What do you like to pair Rita with? 

I love pairing Rita with seafood, even oysters, but in my opinion, it is a must to try it with white cheeses like Beaufort or Comté.

Provence produces rosés that can be kept for several years. How long can you save a Rita?

The grand rosés from Provence always present freshness and aromatic exuberance. These are characteristics that are lost over time. Its light pale colour also tends to evolve over the years. I am not in favour of aging rosés: to really enjoy them, you should drink them young, I would say bottles between one and three years of age, and the same goes for Rita.

Has Bodegas Habla considered expanding the range of rosés? A Rita Ice, for example? 

I don’t think you will see a Rita Ice… But another rosé in our range, surely yes. We are evaluating it, although it will have to be unique and original, as always… And, at this moment in time, the truth is that it will be difficult to find a place for another rosé to stand side by side with Rita…

 

 TAGS:Habla Rita 2016Habla Rita 2016

Habla Rita 2016

4 Tips For A Healthy Life Drinking Wine

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Every so often new studies documenting the health benefits from drinking wine are published, and almost just as often other studies showing links between diseases and frequent wine consumption appear.

Some of the benefits of enjoying a daily glass of wine include the reduction of cholesterol, stress and diabetes; on the other hand, you also risk the possibility of developing cancer and liver problems. With all this conflicting information it is ok to ask: Can you lead a healthy life when drinking wine? The answer is yes. In the wine itself certain elements are present that are known to be beneficial to health, and so it is advisable to drink a glass of wine a day.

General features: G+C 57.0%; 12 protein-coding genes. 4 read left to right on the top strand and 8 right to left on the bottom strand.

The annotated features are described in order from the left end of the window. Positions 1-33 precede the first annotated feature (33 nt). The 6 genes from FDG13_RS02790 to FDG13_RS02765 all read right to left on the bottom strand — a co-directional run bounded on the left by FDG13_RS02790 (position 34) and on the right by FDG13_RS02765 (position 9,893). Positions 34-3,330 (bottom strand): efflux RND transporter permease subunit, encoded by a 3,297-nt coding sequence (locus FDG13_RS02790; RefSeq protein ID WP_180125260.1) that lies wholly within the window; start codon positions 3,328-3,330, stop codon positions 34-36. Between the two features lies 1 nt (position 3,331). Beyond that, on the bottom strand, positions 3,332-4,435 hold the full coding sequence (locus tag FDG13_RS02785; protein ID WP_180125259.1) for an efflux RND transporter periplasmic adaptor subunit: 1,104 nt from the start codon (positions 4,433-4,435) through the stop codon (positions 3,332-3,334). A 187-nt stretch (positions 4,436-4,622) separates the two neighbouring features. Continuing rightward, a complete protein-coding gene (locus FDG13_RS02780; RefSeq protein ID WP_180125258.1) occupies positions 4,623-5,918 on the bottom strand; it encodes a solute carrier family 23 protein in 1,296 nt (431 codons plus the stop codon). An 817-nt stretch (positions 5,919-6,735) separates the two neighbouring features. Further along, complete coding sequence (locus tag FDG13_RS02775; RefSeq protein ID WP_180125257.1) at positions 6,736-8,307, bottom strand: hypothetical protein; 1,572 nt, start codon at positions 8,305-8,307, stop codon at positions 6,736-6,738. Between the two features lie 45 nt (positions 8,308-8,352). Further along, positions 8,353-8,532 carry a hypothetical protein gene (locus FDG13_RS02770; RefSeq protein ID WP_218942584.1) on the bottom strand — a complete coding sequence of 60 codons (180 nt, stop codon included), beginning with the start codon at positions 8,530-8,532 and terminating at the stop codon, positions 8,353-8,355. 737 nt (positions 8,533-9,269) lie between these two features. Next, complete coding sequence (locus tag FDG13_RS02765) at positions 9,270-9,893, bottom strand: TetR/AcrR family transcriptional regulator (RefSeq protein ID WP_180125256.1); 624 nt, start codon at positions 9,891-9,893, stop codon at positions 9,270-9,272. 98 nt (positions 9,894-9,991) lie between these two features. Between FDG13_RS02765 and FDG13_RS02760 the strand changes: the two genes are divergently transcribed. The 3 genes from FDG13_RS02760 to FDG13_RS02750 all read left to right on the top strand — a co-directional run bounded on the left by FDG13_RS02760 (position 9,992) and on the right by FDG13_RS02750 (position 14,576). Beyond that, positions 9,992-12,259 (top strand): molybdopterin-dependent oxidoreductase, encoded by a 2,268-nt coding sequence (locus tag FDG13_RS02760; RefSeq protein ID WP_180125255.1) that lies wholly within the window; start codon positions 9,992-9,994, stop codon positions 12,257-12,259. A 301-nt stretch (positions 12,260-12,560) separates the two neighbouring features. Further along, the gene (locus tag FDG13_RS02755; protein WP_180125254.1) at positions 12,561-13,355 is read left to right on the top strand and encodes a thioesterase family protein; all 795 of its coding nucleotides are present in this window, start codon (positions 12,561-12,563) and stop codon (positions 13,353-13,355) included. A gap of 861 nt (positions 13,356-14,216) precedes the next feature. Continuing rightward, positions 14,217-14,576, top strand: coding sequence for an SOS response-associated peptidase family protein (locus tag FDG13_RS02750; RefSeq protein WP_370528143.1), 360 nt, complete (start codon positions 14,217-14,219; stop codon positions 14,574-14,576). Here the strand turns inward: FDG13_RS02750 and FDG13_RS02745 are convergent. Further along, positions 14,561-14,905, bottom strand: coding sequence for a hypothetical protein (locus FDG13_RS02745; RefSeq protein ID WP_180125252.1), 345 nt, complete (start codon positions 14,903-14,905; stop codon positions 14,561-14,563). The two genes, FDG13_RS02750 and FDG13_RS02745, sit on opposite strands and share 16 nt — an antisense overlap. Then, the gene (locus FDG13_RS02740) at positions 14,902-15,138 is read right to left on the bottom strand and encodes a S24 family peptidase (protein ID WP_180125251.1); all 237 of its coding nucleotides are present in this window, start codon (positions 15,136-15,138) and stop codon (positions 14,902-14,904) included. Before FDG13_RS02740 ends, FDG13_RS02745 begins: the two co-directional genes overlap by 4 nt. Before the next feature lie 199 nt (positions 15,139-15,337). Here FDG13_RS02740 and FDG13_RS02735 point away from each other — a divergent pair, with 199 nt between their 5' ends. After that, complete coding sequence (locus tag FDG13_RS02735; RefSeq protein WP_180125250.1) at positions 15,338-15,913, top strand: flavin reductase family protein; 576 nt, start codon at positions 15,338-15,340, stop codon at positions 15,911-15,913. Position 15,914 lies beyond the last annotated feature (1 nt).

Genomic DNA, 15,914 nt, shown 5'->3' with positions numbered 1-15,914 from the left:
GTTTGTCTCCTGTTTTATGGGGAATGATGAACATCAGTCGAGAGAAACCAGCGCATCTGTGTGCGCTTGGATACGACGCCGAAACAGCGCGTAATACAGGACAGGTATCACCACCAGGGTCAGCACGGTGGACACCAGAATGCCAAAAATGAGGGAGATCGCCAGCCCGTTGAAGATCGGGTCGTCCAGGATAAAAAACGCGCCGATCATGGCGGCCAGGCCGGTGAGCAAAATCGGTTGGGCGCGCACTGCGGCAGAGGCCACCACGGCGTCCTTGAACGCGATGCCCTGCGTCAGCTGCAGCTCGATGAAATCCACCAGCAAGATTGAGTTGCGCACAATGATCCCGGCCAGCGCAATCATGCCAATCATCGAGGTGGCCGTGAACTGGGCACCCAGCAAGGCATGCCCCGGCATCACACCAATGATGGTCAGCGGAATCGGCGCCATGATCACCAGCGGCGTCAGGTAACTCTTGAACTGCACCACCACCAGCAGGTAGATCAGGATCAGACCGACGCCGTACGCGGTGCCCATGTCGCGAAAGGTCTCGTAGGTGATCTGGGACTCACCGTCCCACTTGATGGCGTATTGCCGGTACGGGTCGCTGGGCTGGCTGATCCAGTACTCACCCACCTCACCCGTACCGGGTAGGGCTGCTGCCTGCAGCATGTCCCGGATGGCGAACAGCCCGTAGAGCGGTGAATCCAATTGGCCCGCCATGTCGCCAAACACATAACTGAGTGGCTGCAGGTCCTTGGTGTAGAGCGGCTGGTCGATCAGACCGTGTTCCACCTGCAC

4 tips for a healthy life drinking wine

Moderate consumption of wine does not have to be harmful to your health, indeed, it can even be beneficial if it is included as part of a lifestyle with healthy habits.

  1. Eat a healthy and balanced diet. The most important habit to maintain a healthy lifestyle is to consume a balanced diet with fruits and vegetables being the main food group and make sure your diet also contains sufficient fibre. There are numerous wines that are perfect for pairing with salads and stews. Meat and fish are also important parts of your diet but make sure to choose lean pieces and reduce the intake of animal fats.
  2. Lead an active life. Exercising on a regular basis also contributes to your overall health. It doesn’t necessarily have to be a strenuous sport, the most important thing for improving your health is to exercise regularly.
  3. Reduce stress in your life. Feeling relaxed and avoiding stress is just as important as eating well and exercising. A nice way to try to control the stress is to enjoy good times with friends from time to time, perhaps accompanied with a good bottle of wine.
  4. Drink wine responsibly. Wine can be part of a healthy lifestyle and can even be the perfect excuse to meet friends or to enjoy a meal in pleasant company. Just keep in mind to be aware of how much you drink – the recommendation is a daily glass of wine of 125 ml – and do not drink on an empty stomach.

So, yes, it is possible to lead a healthy life when drinking wine. And, by the way, although it is usually red wine that is mentioned when talking about the benefits of wine, it is worth mentioning that white wine possesses exactly the same positive health effects as red wine.

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Peñascal Rosado

 

 

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Porta 6 2016

5 Great Wines Made By Women

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Traditionally the world of wine has been a world dominated by men. However, slowly (too slowly) women are getting their names recognised in the world of wine. To put a spotlight on the great work done by women in the industry today we are sharing 5 wines made by women. We hope you like them! 

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This balanced and elegant Albariño white wine from Rías Baixas is a safe buy, and behind the wine, we find the winemaker Ana Quintela, who has been with Pazo de Señorans since 1990, and the owner of the winery, Marisol Bueno, a revolutionary of Galician white wines.

 

 

Buy Pazo Señorans 2016

 

 

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María Larrea is the winemaker and technical director of CVNE, one of the most important and largest wineries in Spain. There she produces must-taste wines from Rioja like this Cune Reserva 2011, produced mainly from Tempranillo and it is both soft, pleasant and easy to drink.